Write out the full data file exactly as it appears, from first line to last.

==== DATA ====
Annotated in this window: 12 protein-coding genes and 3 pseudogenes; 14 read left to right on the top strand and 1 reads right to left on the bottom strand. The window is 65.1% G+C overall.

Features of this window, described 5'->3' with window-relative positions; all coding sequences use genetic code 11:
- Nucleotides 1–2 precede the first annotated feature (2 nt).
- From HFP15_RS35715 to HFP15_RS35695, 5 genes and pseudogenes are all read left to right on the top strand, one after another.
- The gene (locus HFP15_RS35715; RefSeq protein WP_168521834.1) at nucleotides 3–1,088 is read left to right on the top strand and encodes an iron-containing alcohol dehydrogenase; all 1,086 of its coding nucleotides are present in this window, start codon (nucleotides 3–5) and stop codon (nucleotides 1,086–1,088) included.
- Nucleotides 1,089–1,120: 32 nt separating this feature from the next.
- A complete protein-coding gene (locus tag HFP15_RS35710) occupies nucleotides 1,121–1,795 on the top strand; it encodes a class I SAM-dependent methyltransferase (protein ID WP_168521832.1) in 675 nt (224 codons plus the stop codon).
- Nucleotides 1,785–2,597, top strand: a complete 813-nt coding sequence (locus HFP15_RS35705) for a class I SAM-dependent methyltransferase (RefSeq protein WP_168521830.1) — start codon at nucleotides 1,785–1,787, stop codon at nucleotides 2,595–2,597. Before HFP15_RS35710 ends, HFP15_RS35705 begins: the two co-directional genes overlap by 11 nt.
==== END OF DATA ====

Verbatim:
Annotated in this window: 12 protein-coding genes and 3 pseudogenes; 14 read left to right on the top strand and 1 reads right to left on the bottom strand. The window is 65.1% G+C overall.

Features of this window, described 5'->3' with window-relative positions; all coding sequences use genetic code 11:
- Nucleotides 1–2 precede the first annotated feature (2 nt).
- From HFP15_RS35715 to HFP15_RS35695, 5 genes and pseudogenes are all read left to right on the top strand, one after another.
- The gene (locus HFP15_RS35715; RefSeq protein WP_168521834.1) at nucleotides 3–1,088 is read left to right on the top strand and encodes an iron-containing alcohol dehydrogenase; all 1,086 of its coding nucleotides are present in this window, start codon (nucleotides 3–5) and stop codon (nucleotides 1,086–1,088) included.
- Nucleotides 1,089–1,120: 32 nt separating this feature from the next.
- A complete protein-coding gene (locus tag HFP15_RS35710) occupies nucleotides 1,121–1,795 on the top strand; it encodes a class I SAM-dependent methyltransferase (protein ID WP_168521832.1) in 675 nt (224 codons plus the stop codon).
- Nucleotides 1,785–2,597, top strand: a complete 813-nt coding sequence (locus HFP15_RS35705) for a class I SAM-dependent methyltransferase (RefSeq protein WP_168521830.1) — start codon at nucleotides 1,785–1,787, stop codon at nucleotides 2,595–2,597. Before HFP15_RS35710 ends, HFP15_RS35705 begins: the two co-directional genes overlap by 11 nt.